by Eamonn Sheahan
Tamiya's 1/35 scale Panzer III Ausf L is available online from Squadron.com
I like my vignettes and
dioramas to tell a story in an historical context. This one is set
during the bitter battles in the Southern Sector of the Eastern Front in
the winter of 1943-44.
Hitler dispatched one
of his elite divisions, Grossdeutschland, as a Fire Brigade with
orders to first stem the Soviet Juggernaut, shoring up Germany's
crumbling flank, then to launch a counter attack!
beautiful work of one of my favourite modellers, Masahiro Doi of Armor
Modeling magazine, I started with Tamiya's 1/35 scale Panzer III as the
focal point of the diorama.
The kit was built
almost straight from the box with just a little extra detailing added
via the turret armour from a Dragon Panzer III kit. Copper wire was also
used for electrical wiring to the headlights.
Fine dirt was glued to
the hull and tracks, coloured and dry-brushed with a combination of
Tamiya Red Brown and Humbrol Flat Earth 29
Painting, Weathering, Figures and Groundwork
The model was sprayed
using one aerosol can of Tamiya's Light Sand (TS-46), then dry-brushed
with Humbrol Flat White.
Rust and exhaust soot
were simulated using ground charcoal applied with a thin brush.
All the figures were
conversions of 1/35 scale Tamiya and Dragon sets.
The standing Grenadier
with the binoculars was the most challenging, as his entire stance
needed to be altered using Milliput.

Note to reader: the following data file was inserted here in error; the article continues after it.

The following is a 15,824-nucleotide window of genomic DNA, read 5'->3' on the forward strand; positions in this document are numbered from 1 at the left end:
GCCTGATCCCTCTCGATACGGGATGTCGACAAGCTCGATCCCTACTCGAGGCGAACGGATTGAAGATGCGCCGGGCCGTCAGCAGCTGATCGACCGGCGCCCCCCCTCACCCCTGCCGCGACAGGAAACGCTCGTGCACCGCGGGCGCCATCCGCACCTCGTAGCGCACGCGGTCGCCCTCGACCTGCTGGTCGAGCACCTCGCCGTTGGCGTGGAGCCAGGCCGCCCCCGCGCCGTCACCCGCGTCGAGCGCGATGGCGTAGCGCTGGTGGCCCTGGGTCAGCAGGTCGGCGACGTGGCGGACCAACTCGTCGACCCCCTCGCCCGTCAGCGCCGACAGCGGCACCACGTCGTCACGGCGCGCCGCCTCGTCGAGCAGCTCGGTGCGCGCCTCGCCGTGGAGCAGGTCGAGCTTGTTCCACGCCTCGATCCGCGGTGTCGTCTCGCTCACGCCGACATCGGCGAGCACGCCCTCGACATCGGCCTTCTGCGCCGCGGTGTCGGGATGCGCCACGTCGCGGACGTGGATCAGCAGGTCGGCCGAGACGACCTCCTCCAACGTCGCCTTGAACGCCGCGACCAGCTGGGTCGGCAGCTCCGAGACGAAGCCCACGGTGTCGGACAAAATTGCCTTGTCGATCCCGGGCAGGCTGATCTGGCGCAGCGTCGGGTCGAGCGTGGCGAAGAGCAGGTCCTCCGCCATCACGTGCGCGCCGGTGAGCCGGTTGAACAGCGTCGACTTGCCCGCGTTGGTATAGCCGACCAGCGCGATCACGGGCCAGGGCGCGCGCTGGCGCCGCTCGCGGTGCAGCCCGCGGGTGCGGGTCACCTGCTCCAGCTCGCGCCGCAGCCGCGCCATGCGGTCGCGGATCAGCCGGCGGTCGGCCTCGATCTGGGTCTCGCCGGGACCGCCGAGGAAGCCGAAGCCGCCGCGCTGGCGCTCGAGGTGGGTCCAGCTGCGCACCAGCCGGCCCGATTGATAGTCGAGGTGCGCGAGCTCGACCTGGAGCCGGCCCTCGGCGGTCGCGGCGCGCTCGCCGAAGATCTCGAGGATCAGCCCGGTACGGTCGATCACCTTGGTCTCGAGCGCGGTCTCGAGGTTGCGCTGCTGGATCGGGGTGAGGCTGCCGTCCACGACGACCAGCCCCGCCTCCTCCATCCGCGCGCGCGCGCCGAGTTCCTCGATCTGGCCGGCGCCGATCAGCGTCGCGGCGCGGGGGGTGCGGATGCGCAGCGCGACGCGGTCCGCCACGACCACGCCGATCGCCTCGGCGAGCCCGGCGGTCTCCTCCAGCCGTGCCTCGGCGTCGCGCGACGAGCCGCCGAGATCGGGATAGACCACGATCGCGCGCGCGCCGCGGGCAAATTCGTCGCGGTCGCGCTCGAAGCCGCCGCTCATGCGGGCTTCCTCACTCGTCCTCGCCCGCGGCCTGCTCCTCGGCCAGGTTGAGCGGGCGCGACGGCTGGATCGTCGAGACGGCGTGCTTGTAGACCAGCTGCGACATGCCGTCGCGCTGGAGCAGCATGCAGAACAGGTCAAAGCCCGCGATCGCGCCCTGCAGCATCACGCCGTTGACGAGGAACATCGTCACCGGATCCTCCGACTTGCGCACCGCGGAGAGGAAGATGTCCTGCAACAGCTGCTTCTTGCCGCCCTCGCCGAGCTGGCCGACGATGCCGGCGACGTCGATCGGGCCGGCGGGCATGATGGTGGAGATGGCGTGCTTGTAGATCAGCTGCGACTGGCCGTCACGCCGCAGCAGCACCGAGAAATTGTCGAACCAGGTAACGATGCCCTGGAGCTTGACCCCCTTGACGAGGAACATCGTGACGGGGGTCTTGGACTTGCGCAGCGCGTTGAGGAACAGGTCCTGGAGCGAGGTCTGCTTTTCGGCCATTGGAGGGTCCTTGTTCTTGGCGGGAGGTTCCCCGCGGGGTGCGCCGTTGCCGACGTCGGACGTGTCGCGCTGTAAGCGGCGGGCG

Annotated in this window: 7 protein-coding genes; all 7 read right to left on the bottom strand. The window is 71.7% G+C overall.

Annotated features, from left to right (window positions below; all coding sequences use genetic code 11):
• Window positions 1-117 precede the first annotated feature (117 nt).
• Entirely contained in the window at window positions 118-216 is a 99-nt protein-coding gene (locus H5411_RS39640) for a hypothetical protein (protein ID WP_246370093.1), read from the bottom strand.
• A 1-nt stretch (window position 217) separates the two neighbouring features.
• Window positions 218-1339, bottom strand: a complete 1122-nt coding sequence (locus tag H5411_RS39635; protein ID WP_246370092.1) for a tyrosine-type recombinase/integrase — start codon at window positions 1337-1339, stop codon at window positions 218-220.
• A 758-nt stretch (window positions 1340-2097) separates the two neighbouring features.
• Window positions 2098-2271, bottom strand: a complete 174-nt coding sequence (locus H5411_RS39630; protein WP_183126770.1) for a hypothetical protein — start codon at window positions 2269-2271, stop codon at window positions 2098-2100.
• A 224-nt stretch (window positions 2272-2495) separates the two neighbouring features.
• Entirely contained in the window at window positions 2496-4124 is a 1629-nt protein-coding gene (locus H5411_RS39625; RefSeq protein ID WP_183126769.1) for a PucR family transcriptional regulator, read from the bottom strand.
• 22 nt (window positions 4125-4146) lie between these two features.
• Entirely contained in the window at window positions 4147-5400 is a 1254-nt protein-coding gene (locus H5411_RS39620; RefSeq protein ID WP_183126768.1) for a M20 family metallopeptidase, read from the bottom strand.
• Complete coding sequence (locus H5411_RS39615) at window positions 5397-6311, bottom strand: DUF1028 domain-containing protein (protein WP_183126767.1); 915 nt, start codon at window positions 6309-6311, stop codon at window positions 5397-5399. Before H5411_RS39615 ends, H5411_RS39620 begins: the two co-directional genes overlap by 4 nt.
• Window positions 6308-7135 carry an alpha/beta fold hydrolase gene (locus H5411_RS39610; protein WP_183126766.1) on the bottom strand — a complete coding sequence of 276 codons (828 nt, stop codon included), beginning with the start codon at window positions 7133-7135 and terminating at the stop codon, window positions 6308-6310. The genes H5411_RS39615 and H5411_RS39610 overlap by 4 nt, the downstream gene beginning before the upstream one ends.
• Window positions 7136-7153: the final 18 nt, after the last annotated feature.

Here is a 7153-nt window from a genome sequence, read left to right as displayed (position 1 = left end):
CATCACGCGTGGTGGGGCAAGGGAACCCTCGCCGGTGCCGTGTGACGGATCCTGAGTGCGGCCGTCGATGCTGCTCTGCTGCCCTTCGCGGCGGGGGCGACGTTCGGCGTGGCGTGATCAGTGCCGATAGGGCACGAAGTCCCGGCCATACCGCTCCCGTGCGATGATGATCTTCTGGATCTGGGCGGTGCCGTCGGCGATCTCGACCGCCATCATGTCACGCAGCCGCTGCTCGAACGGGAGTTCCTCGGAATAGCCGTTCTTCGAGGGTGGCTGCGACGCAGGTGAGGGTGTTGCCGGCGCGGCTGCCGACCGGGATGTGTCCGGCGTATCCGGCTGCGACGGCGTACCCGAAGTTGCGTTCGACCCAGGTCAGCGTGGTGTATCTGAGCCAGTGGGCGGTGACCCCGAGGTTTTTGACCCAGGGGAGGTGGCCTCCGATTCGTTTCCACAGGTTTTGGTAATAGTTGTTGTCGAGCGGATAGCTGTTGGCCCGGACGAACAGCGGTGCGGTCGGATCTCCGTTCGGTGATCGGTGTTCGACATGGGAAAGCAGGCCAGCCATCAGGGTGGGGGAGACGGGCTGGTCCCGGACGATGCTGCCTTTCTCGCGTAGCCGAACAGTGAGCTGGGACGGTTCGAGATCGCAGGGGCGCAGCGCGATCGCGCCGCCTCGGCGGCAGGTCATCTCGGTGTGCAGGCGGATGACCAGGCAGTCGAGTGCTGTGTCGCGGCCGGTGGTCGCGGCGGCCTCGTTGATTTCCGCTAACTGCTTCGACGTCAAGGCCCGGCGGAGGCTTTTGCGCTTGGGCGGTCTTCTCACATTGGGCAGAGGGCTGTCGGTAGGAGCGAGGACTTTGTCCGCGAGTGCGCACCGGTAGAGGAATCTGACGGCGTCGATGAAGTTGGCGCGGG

Base and Groundwork
The groundwork was made
from Styrofoam topped with plaster and fine dirt. I painted this
groundwork with Winton Raw Umber oil paint to suggest a moist
appearance. Snow was depicted with Baking Soda.
The base was made using
a small box atop one half of a flower press and framed by semi-circular
wooden strips. I glued flat, thin strips of wood around the box to
achieve an attractive woodgrain finish once the result was stained and
The model is solidly
held in place with a screw and bolt that go through both the model and
The work was completed
with a brass title plate, cut to size and secured with nails. Dry
transfers, widely available from newsagents, were used for the
Click the thumbnails below to view larger images:
Text and Figures Copyright 2003 by Eamonn Sheahan
Images Copyright 2003 by Brett Green
Page Created 25 September, 2003
Last Updated 17 March, 2004
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